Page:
In the quest to get clients to spend less, advisors may find themselves looking for ways to handle a marriage muddle without offending either spouse. Barbara Steinmetz, a CFP licensee who runs Steinmetz Financial Planning in Burlingame, Calif., is working on a detailed, written financial plan for a couple who have been married for five years and have a four-year-old son. The 50-year-old husband, who received a $900,000 inheritance a few months ago, hopes to retire from his $85,000-a-year job in about five years. The couple would also like to send their son to a private school, and accommodate the 44-year-old wife's desire to gift some of their newly found wealth to relatives.

"An inheritance of that size is not a lot of money in this part of the world," says Steinmetz. "I can show them fairly quickly that if they keep spending the way they do, they run the risk of running out of money."

But numbers are one thing, and emotions another. "He admires her generosity, and doesn't want to upset her or question her spending," says Steinmetz. "What I need to do is reinforce the idea that all things we do in life involve choices, and do it without busting their self-esteem."

From Advice To Action

While clients often may need to make lifestyle adjustments, getting them to move in that direction requires providing advice without sounding like a taskmaster, or a salesperson motivated solely by the desire to divert fun money into fees or commissions. Below are some techniques that planners have found useful.

Hit a "hot button." "Everyone has a hot-button goal that makes them want to save," says Steinmetz. "For my son and daughter-in-law, the vision of buying a house motivates them to put money into their house account every month." She finds that quantifying what it takes to reach goals also helps. "If you tell someone they won't be able to retire early, that only discourages them," she says. "If you say you can retire in five years instead of three, and here's what you need to do to make it happen, it makes the goal more real and reachable. And if you know a client well enough, you probably have a pretty good idea of what will get them fired up and what will offend."

Personalize budgeting advice. Some advisors find the classic advice of drawing up a detailed budget to see where money is leaking scares people into inaction. "If you tell people they have to write down each and every expenditure and draw up a detailed budget, they just won't do it," says Dollard. Steinmetz agrees that being too restrictive about expenditures often creates a backlash. "If I say, 'You're going on a diet and will never be able to eat chocolate again,' you'll run for the chocolate," she says. Instead, Dollard asks clients to separate discretionary and non-discretionary expenses, and to do an honest assessment of what they really need and what they can live without.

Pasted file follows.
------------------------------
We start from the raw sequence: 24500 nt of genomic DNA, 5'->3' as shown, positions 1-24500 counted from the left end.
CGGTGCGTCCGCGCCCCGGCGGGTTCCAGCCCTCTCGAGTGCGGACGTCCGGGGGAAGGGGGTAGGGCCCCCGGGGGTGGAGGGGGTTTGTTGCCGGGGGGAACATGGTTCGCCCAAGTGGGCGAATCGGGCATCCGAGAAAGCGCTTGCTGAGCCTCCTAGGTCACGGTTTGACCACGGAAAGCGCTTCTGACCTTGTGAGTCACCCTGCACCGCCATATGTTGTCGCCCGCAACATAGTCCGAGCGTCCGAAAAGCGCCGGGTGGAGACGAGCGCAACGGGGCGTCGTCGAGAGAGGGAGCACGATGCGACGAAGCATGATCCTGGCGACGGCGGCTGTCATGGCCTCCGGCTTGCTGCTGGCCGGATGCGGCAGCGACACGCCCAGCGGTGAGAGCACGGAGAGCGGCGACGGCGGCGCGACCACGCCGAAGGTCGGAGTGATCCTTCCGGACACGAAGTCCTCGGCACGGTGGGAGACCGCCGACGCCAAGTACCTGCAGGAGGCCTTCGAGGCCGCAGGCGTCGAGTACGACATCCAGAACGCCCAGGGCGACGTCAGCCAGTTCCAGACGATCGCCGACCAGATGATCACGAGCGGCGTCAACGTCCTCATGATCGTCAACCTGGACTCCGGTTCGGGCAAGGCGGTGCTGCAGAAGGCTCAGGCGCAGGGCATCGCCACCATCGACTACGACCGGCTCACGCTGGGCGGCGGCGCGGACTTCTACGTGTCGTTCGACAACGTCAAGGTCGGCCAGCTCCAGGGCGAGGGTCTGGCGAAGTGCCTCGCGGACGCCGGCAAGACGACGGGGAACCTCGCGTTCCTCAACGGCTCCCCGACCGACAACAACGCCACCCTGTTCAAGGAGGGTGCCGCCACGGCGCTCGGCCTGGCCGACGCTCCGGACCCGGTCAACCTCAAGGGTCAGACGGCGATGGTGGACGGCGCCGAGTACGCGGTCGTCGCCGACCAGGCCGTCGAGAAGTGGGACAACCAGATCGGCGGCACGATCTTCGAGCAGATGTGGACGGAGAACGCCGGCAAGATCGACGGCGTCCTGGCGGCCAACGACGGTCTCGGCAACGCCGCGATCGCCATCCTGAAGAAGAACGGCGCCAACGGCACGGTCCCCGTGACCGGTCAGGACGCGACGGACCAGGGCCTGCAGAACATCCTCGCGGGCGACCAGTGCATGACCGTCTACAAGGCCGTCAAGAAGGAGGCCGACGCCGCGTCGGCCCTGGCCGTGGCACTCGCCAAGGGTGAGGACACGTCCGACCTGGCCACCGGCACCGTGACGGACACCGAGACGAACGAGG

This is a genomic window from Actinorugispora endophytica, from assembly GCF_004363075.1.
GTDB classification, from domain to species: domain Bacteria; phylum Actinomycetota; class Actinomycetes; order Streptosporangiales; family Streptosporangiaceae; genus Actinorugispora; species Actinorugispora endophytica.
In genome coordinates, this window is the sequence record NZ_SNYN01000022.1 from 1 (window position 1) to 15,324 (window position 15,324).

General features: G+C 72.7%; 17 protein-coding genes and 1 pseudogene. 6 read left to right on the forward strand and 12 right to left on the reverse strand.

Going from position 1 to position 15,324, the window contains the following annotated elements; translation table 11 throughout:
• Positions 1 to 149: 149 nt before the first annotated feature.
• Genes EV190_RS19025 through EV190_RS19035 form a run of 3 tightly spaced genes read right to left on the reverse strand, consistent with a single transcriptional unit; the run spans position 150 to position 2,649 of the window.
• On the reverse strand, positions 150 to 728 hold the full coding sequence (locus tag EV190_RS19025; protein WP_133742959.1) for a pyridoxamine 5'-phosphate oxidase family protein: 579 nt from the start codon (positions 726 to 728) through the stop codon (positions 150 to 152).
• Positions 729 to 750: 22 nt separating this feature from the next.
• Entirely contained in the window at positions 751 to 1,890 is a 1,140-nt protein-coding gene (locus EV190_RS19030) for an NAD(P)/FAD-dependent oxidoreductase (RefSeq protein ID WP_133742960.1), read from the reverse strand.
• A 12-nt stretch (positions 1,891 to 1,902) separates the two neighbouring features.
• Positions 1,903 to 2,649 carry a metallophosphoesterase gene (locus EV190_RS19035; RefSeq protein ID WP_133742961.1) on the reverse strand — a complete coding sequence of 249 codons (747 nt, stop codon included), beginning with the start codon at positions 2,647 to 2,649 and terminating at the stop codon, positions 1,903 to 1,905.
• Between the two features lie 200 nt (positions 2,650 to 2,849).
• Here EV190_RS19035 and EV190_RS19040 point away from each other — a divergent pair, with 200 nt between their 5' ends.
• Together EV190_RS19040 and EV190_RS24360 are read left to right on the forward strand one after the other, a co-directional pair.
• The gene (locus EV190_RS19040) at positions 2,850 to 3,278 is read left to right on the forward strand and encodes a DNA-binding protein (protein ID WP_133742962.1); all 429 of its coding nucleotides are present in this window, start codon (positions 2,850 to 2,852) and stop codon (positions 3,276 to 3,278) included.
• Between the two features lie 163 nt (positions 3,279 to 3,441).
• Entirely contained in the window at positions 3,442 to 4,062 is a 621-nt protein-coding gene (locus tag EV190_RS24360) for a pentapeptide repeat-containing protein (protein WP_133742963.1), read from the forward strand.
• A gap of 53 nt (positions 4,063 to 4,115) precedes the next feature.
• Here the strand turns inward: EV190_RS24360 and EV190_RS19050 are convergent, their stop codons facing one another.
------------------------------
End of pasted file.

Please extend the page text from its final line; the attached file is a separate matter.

Others may need a more disciplined approach, particularly when spending issues persistently derail personal savings. A relatively new entry into the budgeting software arena is Mvelopes (, a program that allows users to track expenditures as they make them, rather than after the fact. Earlier this year, Mvelopes began selling multiple copies of the software and an accompanying book to financial advisors. The goal for advisors, says vice president of marketing Dave Neddo, is to distribute the materials to clients or potential clients who just can't seem to fit saving and investing into their budget plans. "If the system can recover 10% of someone's income, the money that would have flown out the door can be diverted into investment products or services," he says.

Go automatic. Putting in place an automatic investment plan removes temptation. "It instills discipline very quickly," says Pareto. "If someone commits to not having that extra $800 a month, it becomes easier to re-shape spending habits."

Look at the total picture. Financial advisors who haven't paid much attention to someone's total financial picture, then suddenly take an interest in budgeting matters, run the risk of sounding like they're going into sales overdrive. "Putting a financial game plan in place is important whether someone needs to cut back spending or not," says Leo Pusateri, President of Pusateri Consulting and Training, Buffalo, N.Y. "You need to take a holistic approach from the beginning."

Show you're on their side of the table. Showing empathy instills the kind of trust that helps translate advice into action. "It's a tough time for a lot of people out there, and they need to know that you're on their side of the table," says Pusateri. "Ask good, penetrating questions respectfully, rather than rattling off what they should do. Before people adjust, they need to align."

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